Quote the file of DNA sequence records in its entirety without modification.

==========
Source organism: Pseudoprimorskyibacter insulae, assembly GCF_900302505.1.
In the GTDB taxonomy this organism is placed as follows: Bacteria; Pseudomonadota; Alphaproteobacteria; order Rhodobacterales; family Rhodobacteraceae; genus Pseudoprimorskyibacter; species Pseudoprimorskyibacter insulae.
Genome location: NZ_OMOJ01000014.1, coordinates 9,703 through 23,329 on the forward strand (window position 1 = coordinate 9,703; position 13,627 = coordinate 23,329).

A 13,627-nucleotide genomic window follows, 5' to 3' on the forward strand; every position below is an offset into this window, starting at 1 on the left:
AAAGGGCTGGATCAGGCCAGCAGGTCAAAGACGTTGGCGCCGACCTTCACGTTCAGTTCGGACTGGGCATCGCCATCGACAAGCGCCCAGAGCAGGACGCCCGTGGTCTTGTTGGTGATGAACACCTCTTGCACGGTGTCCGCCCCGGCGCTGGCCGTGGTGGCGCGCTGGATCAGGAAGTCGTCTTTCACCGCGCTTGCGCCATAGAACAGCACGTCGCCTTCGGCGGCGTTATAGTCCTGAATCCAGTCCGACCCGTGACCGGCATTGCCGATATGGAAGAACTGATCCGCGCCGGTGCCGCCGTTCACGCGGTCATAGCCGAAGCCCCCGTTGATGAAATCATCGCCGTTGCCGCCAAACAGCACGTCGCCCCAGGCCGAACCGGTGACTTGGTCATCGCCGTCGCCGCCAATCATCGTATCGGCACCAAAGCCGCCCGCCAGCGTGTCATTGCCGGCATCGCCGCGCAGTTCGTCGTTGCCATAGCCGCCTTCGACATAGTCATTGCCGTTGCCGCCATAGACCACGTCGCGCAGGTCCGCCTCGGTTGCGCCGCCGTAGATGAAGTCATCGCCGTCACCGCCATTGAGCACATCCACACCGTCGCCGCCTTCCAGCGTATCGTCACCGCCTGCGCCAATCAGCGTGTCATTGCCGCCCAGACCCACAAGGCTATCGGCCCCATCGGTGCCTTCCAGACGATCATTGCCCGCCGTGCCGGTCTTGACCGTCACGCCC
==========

Source organism: Pseudoprimorskyibacter insulae, assembly GCF_900302505.1.
In the GTDB taxonomy this organism is placed as follows: Bacteria; Pseudomonadota; Alphaproteobacteria; order Rhodobacterales; family Rhodobacteraceae; genus Pseudoprimorskyibacter; species Pseudoprimorskyibacter insulae.
Genome location: NZ_OMOJ01000014.1, coordinates 9,703 through 23,329 on the forward strand (window position 1 = coordinate 9,703; position 13,627 = coordinate 23,329).

A 13,627-nucleotide genomic window follows, 5' to 3' on the forward strand; every position below is an offset into this window, starting at 1 on the left:
AAAGGGCTGGATCAGGCCAGCAGGTCAAAGACGTTGGCGCCGACCTTCACGTTCAGTTCGGACTGGGCATCGCCATCGACAAGCGCCCAGAGCAGGACGCCCGTGGTCTTGTTGGTGATGAACACCTCTTGCACGGTGTCCGCCCCGGCGCTGGCCGTGGTGGCGCGCTGGATCAGGAAGTCGTCTTTCACCGCGCTTGCGCCATAGAACAGCACGTCGCCTTCGGCGGCGTTATAGTCCTGAATCCAGTCCGACCCGTGACCGGCATTGCCGATATGGAAGAACTGATCCGCGCCGGTGCCGCCGTTCACGCGGTCATAGCCGAAGCCCCCGTTGATGAAATCATCGCCGTTGCCGCCAAACAGCACGTCGCCCCAGGCCGAACCGGTGACTTGGTCATCGCCGTCGCCGCCAATCATCGTATCGGCACCAAAGCCGCCCGCCAGCGTGTCATTGCCGGCATCGCCGCGCAGTTCGTCGTTGCCATAGCCGCCTTCGACATAGTCATTGCCGTTGCCGCCATAGACCACGTCGCGCAGGTCCGCCTCGGTTGCGCCGCCGTAGATGAAGTCATCGCCGTCACCGCCATTGAGCACATCCACACCGTCGCCGCCTTCCAGCGTATCGTCACCGCCTGCGCCAATCAGCGTGTCATTGCCGCCCAGACCCACAAGGCTATCGGCCCCATCGGTGCCTTCCAGACGATCATTGCCCGCCGTGCCGGTCTTGACCGTCACGCCC